- Salary for the study PI, Co-Is, or any other faculty member.
- Living expenses.
- Laptops or desktop computers, unless used exclusively for the project and not for any other activities.
- Service/maintenance contracts on equipment.
- Laboratory renovations or other infrastructure renovations.
- Institutional and/or individual memberships in professional organizations.
- Travel to professional meetings to present the results of the research, or any conference attendance.
- Indirect costs, including clerical and administrative personnel salaries.
- Costs associated with the publication of results of the research, such as the purchase of reprints.
- Investigator training costs, including tuition.
- Any activity that requires in-person contact that is inconsistent with CDC recommendations for mitigating the spread of COVID-19.
Project and Investigator Eligibility
- The contact Principal Investigator (PI) must have an advanced degree (e.g., PhD, MD, PharmD), have an eligible faculty appointment at UConn Storrs, UConn Health, or one of the regional campuses, and be eligible to submit external grants through InCHIP or UConn Health. Eligible faculty appointments are tenured or tenure-track faculty, in-residence research faculty, clinical faculty, other research faculty, and research scientists/scholars. Multiple PIs are allowed.
- Anyone affiliated with UConn is eligible to serve as a multiple PI; this includes post-doctoral fellows, lecturers, research assistants, research associates, visiting titles, adjunct faculty, graduate students, undergraduate students, and staff. Community partners (those employed at community-based organizations, non-profits, or faith-based institutions) and faculty/researchers who work at other institutions of higher education are also able to serve as a multiple PI.
- The proposed research must be consistent with InCHIP’s mission, which can be found here. It does not have to involve intervention development, implementation, or evaluation. A wide range of research is permitted, including but not limited to, natural history studies, observational studies, qualitative research, correlational studies, pilot trials, and secondary data analysis.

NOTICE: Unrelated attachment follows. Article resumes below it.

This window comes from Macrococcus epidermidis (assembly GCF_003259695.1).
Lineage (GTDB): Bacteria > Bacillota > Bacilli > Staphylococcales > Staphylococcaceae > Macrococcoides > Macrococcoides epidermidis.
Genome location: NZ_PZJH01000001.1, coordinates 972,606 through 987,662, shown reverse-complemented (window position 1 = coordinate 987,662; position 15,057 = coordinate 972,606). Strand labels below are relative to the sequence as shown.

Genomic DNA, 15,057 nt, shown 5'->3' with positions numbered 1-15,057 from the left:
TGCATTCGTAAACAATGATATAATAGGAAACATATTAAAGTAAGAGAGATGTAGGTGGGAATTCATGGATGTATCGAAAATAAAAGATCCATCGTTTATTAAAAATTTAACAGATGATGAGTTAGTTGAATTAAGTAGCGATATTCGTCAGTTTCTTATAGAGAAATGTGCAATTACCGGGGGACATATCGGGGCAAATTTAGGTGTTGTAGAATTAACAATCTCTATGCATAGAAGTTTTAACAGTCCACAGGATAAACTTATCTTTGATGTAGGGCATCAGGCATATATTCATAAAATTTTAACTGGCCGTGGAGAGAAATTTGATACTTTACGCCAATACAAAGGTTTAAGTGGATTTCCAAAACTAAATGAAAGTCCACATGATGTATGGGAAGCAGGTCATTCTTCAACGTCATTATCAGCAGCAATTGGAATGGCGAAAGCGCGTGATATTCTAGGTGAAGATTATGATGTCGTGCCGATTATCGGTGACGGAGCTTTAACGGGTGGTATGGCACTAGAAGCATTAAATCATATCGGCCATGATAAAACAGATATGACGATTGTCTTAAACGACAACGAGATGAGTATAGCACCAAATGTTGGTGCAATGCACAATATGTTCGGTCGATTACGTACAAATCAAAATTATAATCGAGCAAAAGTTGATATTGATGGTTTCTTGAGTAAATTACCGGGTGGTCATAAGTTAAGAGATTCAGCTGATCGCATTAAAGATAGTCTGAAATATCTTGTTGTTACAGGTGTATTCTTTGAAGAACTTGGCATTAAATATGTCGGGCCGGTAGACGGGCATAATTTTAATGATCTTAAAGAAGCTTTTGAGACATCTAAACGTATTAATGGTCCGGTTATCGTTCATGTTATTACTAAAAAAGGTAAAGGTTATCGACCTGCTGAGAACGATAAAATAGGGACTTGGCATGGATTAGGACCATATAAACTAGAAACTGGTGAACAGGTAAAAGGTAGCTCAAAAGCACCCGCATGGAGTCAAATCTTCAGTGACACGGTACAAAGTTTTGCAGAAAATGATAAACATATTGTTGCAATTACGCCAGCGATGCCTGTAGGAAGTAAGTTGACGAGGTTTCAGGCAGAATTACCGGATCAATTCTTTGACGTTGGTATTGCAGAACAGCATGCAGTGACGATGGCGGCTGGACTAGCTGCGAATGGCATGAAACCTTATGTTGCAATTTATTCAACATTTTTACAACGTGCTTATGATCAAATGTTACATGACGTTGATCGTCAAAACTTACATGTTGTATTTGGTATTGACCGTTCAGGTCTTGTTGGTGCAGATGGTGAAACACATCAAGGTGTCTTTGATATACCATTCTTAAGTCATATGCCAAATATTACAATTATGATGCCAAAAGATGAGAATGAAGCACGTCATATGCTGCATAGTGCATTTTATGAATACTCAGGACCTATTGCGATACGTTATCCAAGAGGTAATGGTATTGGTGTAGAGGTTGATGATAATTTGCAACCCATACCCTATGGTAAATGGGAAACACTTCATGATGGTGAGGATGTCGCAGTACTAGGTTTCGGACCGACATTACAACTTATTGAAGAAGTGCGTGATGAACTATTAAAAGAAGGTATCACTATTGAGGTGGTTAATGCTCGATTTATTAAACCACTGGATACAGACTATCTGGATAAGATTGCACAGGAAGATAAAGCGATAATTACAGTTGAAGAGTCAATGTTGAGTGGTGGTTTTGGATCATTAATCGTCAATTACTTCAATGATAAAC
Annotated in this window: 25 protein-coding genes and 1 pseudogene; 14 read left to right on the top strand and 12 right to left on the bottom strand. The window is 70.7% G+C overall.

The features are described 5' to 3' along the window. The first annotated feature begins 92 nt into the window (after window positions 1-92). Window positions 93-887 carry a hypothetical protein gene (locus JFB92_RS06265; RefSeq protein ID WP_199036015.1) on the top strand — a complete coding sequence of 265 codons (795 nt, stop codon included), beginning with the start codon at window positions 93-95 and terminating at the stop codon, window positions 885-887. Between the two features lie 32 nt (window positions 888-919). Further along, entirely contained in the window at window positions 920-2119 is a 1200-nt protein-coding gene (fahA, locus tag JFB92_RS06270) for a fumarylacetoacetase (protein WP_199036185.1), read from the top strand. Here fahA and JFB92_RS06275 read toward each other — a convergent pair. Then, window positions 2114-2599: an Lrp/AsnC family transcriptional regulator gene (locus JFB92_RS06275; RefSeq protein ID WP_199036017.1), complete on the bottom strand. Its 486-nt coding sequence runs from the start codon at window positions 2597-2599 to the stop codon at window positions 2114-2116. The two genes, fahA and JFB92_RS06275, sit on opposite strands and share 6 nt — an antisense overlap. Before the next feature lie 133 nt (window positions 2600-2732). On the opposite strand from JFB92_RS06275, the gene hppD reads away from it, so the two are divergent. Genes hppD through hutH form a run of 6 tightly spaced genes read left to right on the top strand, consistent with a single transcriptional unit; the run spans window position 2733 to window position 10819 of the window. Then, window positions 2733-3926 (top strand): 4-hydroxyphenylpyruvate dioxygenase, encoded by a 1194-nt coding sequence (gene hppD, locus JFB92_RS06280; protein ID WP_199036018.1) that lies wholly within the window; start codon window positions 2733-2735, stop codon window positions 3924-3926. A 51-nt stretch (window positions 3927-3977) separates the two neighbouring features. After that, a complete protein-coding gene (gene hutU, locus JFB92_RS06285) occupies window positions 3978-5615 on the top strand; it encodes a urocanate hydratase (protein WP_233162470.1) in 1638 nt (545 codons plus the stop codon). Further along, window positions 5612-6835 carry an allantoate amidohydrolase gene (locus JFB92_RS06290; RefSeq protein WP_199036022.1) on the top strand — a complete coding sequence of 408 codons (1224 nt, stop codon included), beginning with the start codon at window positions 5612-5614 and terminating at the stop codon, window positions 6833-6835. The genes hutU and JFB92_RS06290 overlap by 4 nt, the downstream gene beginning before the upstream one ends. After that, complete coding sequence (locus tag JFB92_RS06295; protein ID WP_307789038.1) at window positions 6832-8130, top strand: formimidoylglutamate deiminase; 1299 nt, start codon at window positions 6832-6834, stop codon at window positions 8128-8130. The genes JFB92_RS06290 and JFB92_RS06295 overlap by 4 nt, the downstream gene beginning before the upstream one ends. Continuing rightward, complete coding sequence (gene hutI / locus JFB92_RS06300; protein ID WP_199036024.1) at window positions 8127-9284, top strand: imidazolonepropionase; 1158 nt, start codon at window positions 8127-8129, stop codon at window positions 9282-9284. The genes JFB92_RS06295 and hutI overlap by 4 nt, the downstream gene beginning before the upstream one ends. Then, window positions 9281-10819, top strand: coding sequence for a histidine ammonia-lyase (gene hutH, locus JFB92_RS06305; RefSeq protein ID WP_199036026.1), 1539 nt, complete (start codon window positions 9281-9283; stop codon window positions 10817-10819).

- If funded, changes to the project’s objectives and budget will require prior approval from InCHIP staff.
- The PI(s) must commit in good faith to using the seed grant funds to obtain pilot data to support an external grant proposal that will be submitted through InCHIP or UConn Health within a year of completing the pilot project.
- UConn faculty who work at Connecticut Children’s Medical Center (CCMC) are not eligible to be a PI on this seed grant unless they can submit their external grant applications through UConn. If they are required to submit their external grant applications through CCMC, they can serve as a Co-Investigator on this grant but not as a PI.
Proposals will be evaluated based on the following:
- Scientific merit of the proposed study.
- Feasibility of the work proposed.
- Time sensitivity of the work proposed (i.e., are funds needed in the immediate future to conduct the proposed work?).
- The relevance of the study to InCHIP’s research mission and strategic priorities.
Grace Morris, MA (Research Development Specialist), firstname.lastname@example.org, Cell: 860-617-5892
Works consulted in preparing this funding announcement:
Aiello, A., Coulborn, R., Aragon, T., Baker, M., Burrus, B., Cowling, B., . . . Stebbins, S. (2010). Research findings from nonpharmaceutical intervention studies for pandemic influenza and current gaps in the research. AJIC: American Journal of Infection Control, 38(4), 251-258.
Bish, A., & Michie, S. (2010). Demographic and attitudinal determinants of protective behaviours during a pandemic: A review. British Journal of Health Psychology, 15, 797-824. DOI: 10.1348/135910710X485826
Centers for Disease Control and Prevention. (2010). Coronavirus 2019 (COVID-19). Retrieved from http://www.cdc.gov/coronavirus/2019-nCoV/index.html
Germann T. C., Kadau, K,. Longini, I. M., & Macken, C. A. (2006). Mitigation strategies for pandemic influenza in the United States. Proceedings of the National Academy of Sciences, 103(15), 5935-5940. DOI: 10.1073/pnas.0601266103
Glass, R. J., Glass, L. M., Beyeler, W. E., & Min, H. J. (2006). Targeted social distancing design for pandemic influenza. Emerging Infectious Diseases, 12(11), 1671–1681. https://doi.org/10.3201/eid1211.060255
Prati, G., Pietrantoni, L., & Zani, B. (2011). A social‐cognitive model of pandemic influenza H1N1 risk perception and recommended behaviors in Italy. Risk Analysis, 31, 645-656. DOI: 10.1111/j.1539-6924.2010.01529.x
Raude, J., & Setbon, M. (2009). Lay perceptions of the pandemic influenza threat. European Journal of Epidemiology, 24(7), 339-342.
This funding opportunity is now closed to submissions. If you have any questions, please contact Grace Morris (email@example.com) or Amy Gorin (firstname.lastname@example.org).